Courtrai — or Kortrijk, to give it its Flemish name — is a town in southern Belgian close to the French border. André Devaere was born there in 1890, a young musician of prodigious talent, whose Les Bourdons de Notre-Dame de Courtrai is found on track 5. A ‘bourdon’ is (in this context) an organ-pipe, usually of quite dark tone, and this is a highly impressive and sustained composition that makes use of that type of coloration. It rarely rises above piano, and is built on various repeated patterns, or ostinati, sometimes shadowy in the bass, sometimes more bell-like.
In Widor’s Salvum fac populum tuum op.84, the brass (‘cuivres’) of the Republican Guard are heard for the first time in all their splendour. This is an impressive piece, well worth hearing; the title is taken from the text of the Te Deum (translating as ‘Lord, save Thy people’). It develops a sense of struggle and gritty determination, as befits a piece written in 1916 during the darkest, most daunting months of the war. With its sturdy character and bold outlines, this is a superb occasional work – ceremonial without being triumphalist.
It was very pleasing to come across music by Frederick Kelly, namely his Christmas Prelude for organ, on track 10. Beware: Hortus have their indexing wrong; there is no track 10 listed. So this Christmas Prelude appears as track 11. Kelly was born in Sydney, but came to school at Eton when he was eight. He became an Oxford rowing Blue, and even competed in the London Olympics in 1908. Before his death in the Battle of the Somme in 1916, he composed some highly attractive music, of which this tranquil prelude is an excellent example. It also acts as an oasis of calm amongst the often febrile music that surrounds it.
Herbert Howells took no active part in the Great War: his health was life-threateningly poor at this time — though he lived to a hearty ninety-one years. He did however suffer along with so many in London during the Zeppelin air-raids, and the booklet notes suggest that it was one such experience that prompted this stressful but rather magnificent Rhapsody. However, as in some of the other organ pieces, there is a problem with the recording, in that when the music is quiet, the resonant acoustic means that all is reduced to something of an indistinct mumble. This is unfortunate, because, in Howells in particular, this is when ideas are generated that are important in the unfolding of the piece and much of the momentum is thus lost.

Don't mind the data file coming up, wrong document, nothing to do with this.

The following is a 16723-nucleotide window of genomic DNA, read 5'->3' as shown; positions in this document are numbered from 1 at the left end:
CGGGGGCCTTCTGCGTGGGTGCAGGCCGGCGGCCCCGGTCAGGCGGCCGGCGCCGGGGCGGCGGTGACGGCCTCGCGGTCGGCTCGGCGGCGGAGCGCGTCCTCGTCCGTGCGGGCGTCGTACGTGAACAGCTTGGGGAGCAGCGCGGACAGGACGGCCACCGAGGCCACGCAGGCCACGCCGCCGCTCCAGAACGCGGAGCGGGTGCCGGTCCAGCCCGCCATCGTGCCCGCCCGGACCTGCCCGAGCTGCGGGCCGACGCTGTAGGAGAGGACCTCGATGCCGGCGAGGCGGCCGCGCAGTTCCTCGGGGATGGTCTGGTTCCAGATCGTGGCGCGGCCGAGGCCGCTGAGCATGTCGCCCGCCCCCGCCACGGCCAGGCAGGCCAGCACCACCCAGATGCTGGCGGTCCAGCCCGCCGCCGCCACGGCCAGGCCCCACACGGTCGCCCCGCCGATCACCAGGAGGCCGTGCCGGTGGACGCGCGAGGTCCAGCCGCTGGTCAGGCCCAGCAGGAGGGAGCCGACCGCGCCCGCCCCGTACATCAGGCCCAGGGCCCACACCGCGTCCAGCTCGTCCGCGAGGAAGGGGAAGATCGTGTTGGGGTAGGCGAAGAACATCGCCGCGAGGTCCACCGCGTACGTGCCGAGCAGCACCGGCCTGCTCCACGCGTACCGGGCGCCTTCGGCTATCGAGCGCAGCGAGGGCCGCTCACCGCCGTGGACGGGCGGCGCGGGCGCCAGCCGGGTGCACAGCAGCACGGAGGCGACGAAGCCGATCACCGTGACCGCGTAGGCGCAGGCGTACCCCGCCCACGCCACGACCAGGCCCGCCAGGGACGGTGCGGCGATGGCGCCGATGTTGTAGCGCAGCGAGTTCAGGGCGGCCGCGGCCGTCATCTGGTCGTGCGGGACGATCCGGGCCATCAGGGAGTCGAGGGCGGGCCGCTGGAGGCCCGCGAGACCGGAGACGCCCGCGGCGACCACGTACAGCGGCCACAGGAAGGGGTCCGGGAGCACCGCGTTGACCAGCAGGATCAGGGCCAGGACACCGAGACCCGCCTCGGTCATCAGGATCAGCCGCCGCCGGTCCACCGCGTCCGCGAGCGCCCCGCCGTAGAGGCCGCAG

The disc closes with an impressive if imperfect work, the Chant for Dead Heroes by the American Harvey B. Gaul; how very American to insist on that middle initial. There is power in the slow build–up of the funeral march rhythm, but the basic material is markedly inferior to, for example, Gurney’s War Elegy.
To summarise briefly the works on the remaining tracks: Nadia Boulanger’s Pièce sur des airs populaires flamands – ‘Piece on Popular Flemish Airs’ – is harmless fun, with a mischievous final cadence; Stanford’s Sonata no.2 ‘Eroica’ is deeply disappointing to a fervent Stanford admirer like me – a very tedious piece, whose most interesting feature is its persistent use of the Marseillaise; and Marcel Dupré’s Poème Héroïque of 1935, of which the less said the better.
One or two duds then; but not enough to detract from the many excellent and rare items on this valuable CD.